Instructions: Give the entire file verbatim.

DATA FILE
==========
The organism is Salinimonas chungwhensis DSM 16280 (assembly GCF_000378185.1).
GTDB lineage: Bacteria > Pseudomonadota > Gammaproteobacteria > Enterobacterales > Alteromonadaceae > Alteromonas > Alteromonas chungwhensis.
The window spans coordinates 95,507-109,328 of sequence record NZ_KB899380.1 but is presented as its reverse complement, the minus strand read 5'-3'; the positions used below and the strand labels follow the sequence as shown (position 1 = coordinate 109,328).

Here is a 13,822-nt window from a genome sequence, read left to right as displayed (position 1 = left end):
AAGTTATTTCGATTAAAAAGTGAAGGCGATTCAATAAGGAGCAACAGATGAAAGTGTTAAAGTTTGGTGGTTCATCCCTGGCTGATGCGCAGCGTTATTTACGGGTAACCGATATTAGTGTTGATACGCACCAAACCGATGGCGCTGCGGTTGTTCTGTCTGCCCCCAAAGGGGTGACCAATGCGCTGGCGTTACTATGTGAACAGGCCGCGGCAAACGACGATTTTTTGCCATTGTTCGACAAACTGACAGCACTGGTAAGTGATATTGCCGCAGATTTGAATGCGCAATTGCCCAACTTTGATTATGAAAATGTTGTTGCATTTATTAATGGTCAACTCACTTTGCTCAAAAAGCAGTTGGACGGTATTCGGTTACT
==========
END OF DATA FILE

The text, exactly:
The organism is Salinimonas chungwhensis DSM 16280 (assembly GCF_000378185.1).
GTDB lineage: Bacteria > Pseudomonadota > Gammaproteobacteria > Enterobacterales > Alteromonadaceae > Alteromonas > Alteromonas chungwhensis.
The window spans coordinates 95,507-109,328 of sequence record NZ_KB899380.1 but is presented as its reverse complement, the minus strand read 5'-3'; the positions used below and the strand labels follow the sequence as shown (position 1 = coordinate 109,328).

Here is a 13,822-nt window from a genome sequence, read left to right as displayed (position 1 = left end):
AAGTTATTTCGATTAAAAAGTGAAGGCGATTCAATAAGGAGCAACAGATGAAAGTGTTAAAGTTTGGTGGTTCATCCCTGGCTGATGCGCAGCGTTATTTACGGGTAACCGATATTAGTGTTGATACGCACCAAACCGATGGCGCTGCGGTTGTTCTGTCTGCCCCCAAAGGGGTGACCAATGCGCTGGCGTTACTATGTGAACAGGCCGCGGCAAACGACGATTTTTTGCCATTGTTCGACAAACTGACAGCACTGGTAAGTGATATTGCCGCAGATTTGAATGCGCAATTGCCCAACTTTGATTATGAAAATGTTGTTGCATTTATTAATGGTCAACTCACTTTGCTCAAAAAGCAGTTGGACGGTATTCGGTTACT